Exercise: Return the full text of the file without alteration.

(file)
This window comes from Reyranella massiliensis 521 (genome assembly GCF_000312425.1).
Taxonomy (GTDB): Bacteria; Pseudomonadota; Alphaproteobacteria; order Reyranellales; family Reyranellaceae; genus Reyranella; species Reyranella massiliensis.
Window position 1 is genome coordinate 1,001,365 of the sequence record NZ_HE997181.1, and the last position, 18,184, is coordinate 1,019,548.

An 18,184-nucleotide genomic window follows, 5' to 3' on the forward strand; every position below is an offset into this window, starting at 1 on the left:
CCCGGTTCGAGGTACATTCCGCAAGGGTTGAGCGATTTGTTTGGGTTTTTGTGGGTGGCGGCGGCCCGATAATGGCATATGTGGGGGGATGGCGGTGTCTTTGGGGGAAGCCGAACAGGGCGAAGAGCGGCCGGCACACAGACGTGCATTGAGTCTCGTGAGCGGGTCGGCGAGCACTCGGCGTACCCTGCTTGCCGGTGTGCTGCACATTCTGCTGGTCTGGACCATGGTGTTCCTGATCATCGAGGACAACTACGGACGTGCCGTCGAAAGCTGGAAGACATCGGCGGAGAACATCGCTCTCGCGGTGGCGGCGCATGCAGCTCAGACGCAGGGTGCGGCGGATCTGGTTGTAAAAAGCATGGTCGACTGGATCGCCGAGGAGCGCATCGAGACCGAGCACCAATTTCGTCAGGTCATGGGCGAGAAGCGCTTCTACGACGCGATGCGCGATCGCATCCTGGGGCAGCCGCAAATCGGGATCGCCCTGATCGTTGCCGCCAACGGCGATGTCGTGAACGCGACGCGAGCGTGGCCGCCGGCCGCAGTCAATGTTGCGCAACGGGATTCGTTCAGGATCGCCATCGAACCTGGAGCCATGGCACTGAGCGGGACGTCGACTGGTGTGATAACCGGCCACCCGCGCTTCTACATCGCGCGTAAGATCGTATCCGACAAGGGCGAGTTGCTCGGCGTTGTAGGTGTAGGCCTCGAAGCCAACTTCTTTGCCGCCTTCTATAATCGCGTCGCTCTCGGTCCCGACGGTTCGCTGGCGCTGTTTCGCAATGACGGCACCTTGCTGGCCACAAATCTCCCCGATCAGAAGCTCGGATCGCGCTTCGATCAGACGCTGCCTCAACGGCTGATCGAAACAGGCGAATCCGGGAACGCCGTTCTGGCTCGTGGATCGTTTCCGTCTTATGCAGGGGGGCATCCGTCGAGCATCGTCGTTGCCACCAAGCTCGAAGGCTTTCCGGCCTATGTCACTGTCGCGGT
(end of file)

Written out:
This window comes from Reyranella massiliensis 521 (genome assembly GCF_000312425.1).
Taxonomy (GTDB): Bacteria; Pseudomonadota; Alphaproteobacteria; order Reyranellales; family Reyranellaceae; genus Reyranella; species Reyranella massiliensis.
Window position 1 is genome coordinate 1,001,365 of the sequence record NZ_HE997181.1, and the last position, 18,184, is coordinate 1,019,548.

An 18,184-nucleotide genomic window follows, 5' to 3' on the forward strand; every position below is an offset into this window, starting at 1 on the left:
CCCGGTTCGAGGTACATTCCGCAAGGGTTGAGCGATTTGTTTGGGTTTTTGTGGGTGGCGGCGGCCCGATAATGGCATATGTGGGGGGATGGCGGTGTCTTTGGGGGAAGCCGAACAGGGCGAAGAGCGGCCGGCACACAGACGTGCATTGAGTCTCGTGAGCGGGTCGGCGAGCACTCGGCGTACCCTGCTTGCCGGTGTGCTGCACATTCTGCTGGTCTGGACCATGGTGTTCCTGATCATCGAGGACAACTACGGACGTGCCGTCGAAAGCTGGAAGACATCGGCGGAGAACATCGCTCTCGCGGTGGCGGCGCATGCAGCTCAGACGCAGGGTGCGGCGGATCTGGTTGTAAAAAGCATGGTCGACTGGATCGCCGAGGAGCGCATCGAGACCGAGCACCAATTTCGTCAGGTCATGGGCGAGAAGCGCTTCTACGACGCGATGCGCGATCGCATCCTGGGGCAGCCGCAAATCGGGATCGCCCTGATCGTTGCCGCCAACGGCGATGTCGTGAACGCGACGCGAGCGTGGCCGCCGGCCGCAGTCAATGTTGCGCAACGGGATTCGTTCAGGATCGCCATCGAACCTGGAGCCATGGCACTGAGCGGGACGTCGACTGGTGTGATAACCGGCCACCCGCGCTTCTACATCGCGCGTAAGATCGTATCCGACAAGGGCGAGTTGCTCGGCGTTGTAGGTGTAGGCCTCGAAGCCAACTTCTTTGCCGCCTTCTATAATCGCGTCGCTCTCGGTCCCGACGGTTCGCTGGCGCTGTTTCGCAATGACGGCACCTTGCTGGCCACAAATCTCCCCGATCAGAAGCTCGGATCGCGCTTCGATCAGACGCTGCCTCAACGGCTGATCGAAACAGGCGAATCCGGGAACGCCGTTCTGGCTCGTGGATCGTTTCCGTCTTATGCAGGGGGGCATCCGTCGAGCATCGTCGTTGCCACCAAGCTCGAAGGCTTTCCGGCCTATGTCACTGTCGCGGT